I love science. It’s the best way we have to uncover the mysteries of the universe and propel humanity forward. But there’s something missing in the world governed by science. That thing is some sense of higher purpose or meaning in life.
Here are some thoughts on living a spiritual life in a materialistic world:
1. Scientific discoveries vs. religion and spirituality
Every person with some sense of history, psychology, and anthropology will soon realize that the world’s religions are man-made (I hope that as intelligent people living in the XXI century we can at least agree on that). More and more, we’re also persuaded that free will is an illusion and that in reality, we’re just advanced primates governed by our mammalian impulses.
We’re slaves to the chemistry and physics of our brains, and our minds cannot possibly reach beyond the confines of our skulls.
2. The crisis of the psyche
Because of those realizations, our secular society is in a state of constant crisis of the psyche. We hurt without this spiritual element in our lives. We realize that we are alone here, surrounded by a plethora of galaxies, living but for a moment in this cruel world, and then we’re being pulled into the eternity of non-existence.
3. How to find meaning and spirituality in this kind of life?
Scientists and secularists mostly have a simple answer: please enjoy while it lasts, and be happy you were born in the first place because the chances were 1 to 14 billion. You are made of stardust and you will come back to stardust, and you should be grateful for the life you have. That’s a solid approach, but many people still aren’t convinced.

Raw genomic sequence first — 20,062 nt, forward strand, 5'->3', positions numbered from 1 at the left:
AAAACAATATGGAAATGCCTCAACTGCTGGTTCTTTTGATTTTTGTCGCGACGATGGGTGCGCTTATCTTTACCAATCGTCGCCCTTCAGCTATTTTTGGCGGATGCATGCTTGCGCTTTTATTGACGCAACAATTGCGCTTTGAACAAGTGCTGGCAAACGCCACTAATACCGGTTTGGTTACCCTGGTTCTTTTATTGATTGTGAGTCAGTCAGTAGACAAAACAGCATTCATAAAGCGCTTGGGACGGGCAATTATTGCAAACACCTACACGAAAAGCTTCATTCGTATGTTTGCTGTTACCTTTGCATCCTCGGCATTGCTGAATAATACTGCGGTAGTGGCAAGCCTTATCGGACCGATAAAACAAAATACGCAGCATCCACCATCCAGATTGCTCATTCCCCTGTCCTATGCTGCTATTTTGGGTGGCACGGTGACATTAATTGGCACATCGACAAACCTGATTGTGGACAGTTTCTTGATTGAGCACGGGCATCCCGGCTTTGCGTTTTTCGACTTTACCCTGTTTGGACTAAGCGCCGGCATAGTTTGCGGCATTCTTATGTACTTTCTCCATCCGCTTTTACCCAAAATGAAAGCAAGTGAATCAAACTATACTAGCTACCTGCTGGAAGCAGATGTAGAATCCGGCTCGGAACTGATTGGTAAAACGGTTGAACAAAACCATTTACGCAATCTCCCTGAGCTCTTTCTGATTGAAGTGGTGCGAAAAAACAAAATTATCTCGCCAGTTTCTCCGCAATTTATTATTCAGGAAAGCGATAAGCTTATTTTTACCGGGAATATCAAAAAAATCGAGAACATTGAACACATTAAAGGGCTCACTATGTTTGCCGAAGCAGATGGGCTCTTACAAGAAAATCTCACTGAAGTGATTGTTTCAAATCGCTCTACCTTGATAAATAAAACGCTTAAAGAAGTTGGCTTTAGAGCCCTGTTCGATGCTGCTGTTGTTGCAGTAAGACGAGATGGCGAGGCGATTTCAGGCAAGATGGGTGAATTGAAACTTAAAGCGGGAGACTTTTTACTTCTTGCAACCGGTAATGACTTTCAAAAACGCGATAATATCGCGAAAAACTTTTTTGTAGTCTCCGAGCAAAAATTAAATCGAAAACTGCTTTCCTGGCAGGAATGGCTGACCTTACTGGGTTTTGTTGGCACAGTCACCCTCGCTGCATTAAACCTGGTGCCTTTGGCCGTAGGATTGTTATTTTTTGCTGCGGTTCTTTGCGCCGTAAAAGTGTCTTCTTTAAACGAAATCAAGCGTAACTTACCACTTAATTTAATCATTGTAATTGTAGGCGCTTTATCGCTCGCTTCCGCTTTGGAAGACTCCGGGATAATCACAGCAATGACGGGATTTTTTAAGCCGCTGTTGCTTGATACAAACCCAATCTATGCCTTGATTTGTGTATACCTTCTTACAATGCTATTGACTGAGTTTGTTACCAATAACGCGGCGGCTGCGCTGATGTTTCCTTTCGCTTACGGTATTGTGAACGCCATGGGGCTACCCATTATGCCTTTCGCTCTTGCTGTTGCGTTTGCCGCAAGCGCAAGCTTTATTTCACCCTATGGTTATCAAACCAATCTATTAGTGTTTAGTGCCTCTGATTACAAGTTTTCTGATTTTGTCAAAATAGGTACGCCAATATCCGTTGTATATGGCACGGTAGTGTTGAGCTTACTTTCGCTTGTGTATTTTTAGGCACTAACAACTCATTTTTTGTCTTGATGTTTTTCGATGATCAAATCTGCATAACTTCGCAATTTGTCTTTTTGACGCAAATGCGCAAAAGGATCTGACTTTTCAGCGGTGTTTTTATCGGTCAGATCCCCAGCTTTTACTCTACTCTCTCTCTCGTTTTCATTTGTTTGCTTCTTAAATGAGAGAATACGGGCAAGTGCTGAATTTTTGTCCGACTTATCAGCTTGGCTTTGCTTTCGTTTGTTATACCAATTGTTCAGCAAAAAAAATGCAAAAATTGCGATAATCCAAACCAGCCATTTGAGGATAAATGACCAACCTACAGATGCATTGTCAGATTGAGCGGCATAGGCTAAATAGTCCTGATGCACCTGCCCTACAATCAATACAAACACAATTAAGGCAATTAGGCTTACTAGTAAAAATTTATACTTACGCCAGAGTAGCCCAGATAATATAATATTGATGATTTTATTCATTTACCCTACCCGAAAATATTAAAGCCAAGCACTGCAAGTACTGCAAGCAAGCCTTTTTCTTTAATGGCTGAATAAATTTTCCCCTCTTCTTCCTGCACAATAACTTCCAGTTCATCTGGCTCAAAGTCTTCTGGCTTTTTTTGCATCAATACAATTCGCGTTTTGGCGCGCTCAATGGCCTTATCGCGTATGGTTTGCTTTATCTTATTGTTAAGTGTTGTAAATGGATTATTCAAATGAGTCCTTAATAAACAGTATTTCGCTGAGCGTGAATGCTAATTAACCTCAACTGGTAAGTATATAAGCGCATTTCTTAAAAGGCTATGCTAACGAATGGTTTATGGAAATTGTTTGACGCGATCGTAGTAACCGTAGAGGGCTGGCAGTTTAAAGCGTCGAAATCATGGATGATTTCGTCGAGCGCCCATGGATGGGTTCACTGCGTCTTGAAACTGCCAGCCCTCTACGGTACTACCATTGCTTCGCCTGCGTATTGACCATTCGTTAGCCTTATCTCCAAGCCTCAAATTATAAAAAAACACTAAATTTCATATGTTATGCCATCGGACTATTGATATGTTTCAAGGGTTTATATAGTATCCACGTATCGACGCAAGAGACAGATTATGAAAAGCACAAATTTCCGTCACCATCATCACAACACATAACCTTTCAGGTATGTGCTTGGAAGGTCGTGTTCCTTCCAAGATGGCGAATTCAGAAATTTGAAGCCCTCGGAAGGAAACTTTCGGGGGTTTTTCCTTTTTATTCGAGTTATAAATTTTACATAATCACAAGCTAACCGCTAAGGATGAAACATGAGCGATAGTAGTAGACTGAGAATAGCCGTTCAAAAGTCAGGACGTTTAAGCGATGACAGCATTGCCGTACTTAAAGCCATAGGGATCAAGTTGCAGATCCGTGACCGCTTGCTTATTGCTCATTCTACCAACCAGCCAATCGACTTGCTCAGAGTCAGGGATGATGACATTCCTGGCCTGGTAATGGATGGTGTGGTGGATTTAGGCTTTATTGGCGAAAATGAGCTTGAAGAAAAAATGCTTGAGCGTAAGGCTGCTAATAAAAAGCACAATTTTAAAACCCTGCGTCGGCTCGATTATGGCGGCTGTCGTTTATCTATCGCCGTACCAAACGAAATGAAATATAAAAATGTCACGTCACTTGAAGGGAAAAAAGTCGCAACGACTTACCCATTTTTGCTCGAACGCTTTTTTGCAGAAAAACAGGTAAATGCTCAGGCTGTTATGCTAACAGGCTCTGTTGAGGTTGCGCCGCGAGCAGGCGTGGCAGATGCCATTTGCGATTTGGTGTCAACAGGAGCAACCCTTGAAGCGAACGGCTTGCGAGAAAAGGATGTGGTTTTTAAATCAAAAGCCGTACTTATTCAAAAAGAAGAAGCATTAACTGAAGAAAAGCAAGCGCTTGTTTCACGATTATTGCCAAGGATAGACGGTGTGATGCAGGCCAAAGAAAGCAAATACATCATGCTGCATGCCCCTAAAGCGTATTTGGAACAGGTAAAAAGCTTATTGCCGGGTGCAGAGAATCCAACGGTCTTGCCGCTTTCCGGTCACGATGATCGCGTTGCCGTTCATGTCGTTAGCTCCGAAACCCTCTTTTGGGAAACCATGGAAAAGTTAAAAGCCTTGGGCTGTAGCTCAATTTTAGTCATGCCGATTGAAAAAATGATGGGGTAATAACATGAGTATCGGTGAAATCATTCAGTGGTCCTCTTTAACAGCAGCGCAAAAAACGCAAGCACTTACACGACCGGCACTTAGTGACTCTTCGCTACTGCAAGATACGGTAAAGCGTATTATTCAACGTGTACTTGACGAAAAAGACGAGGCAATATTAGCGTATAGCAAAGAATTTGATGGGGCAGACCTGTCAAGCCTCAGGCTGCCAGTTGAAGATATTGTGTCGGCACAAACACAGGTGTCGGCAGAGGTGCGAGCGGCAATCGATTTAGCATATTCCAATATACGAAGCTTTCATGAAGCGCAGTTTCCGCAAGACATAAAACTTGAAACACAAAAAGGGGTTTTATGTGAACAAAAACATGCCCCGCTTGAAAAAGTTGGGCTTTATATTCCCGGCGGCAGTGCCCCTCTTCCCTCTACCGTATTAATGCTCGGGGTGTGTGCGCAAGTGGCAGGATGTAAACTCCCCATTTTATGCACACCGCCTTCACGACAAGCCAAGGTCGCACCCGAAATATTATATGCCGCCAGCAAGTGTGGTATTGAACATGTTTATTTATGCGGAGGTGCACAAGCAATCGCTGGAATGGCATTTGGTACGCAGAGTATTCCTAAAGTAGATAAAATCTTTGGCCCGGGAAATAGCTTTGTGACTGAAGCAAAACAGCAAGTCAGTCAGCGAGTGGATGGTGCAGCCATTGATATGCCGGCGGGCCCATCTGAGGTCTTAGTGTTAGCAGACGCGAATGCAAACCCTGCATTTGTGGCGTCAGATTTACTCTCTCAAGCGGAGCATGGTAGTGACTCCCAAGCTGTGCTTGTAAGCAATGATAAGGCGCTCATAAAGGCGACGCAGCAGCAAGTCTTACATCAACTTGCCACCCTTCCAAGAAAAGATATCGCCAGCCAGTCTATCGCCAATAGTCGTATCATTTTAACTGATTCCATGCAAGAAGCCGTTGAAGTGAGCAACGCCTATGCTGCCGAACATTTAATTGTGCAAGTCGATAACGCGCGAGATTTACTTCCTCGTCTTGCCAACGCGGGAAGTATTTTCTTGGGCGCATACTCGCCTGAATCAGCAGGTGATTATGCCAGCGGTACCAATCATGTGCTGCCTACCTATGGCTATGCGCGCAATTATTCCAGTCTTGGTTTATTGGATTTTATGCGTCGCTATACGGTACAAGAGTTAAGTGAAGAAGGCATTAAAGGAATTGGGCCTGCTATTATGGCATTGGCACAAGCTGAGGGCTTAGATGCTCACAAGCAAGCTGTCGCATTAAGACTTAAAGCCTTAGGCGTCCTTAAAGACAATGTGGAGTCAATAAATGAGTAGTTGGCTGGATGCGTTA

4. Man’s Search for Meaning
The issue was also addressed in the widely popular book Man’s Search for Meaning. According to the author, we can find meaning through love, ambitious work that will improve the lives of others, or sheer persistence in the face of great suffering.
5. Pop culture’s approach to meaning and spirituality
More common-sense ideas are pumped into our brains by the mainstream media which are now obsessed with “doing what you love” and finding the magic pill of happiness. There are courses, seminars, dozens of self-help books, YouTube channels, audiobooks, and meditation classes, all created to mitigate our pain of suffering while we’re on the marry way to the yawning grave.
I don’t have anything against that. Happiness is proven to positively affect health, longevity, life satisfaction, and performance at work and in the classroom. Increasing the level of wellbeing, prosperity, and peace in the world should obviously be one of the goals of global civilization (if there’s ever to be one).
We should all heed the words of Carl Sagan:
“The sky calls to us. If we do not destroy ourselves, we will one day venture to the stars”.
But is happiness and finding meaning in your work all we can hope for to live a good life?
“Should I kill myself or have a cup of coffee?” – Albert Camus
Other people try to do something about the problem. Many of them, like Deepak Chopra, are clearly charlatans who invoke quantum physics and create elaborate but vague theories about the nature of consciousness.
There are also genuine thinkers like T.D Suzuki and Allan Watts who were some of the great explainers of Eastern Philosophy (mainly Zen) to the West.
6. The Illusion of the Self and Meditation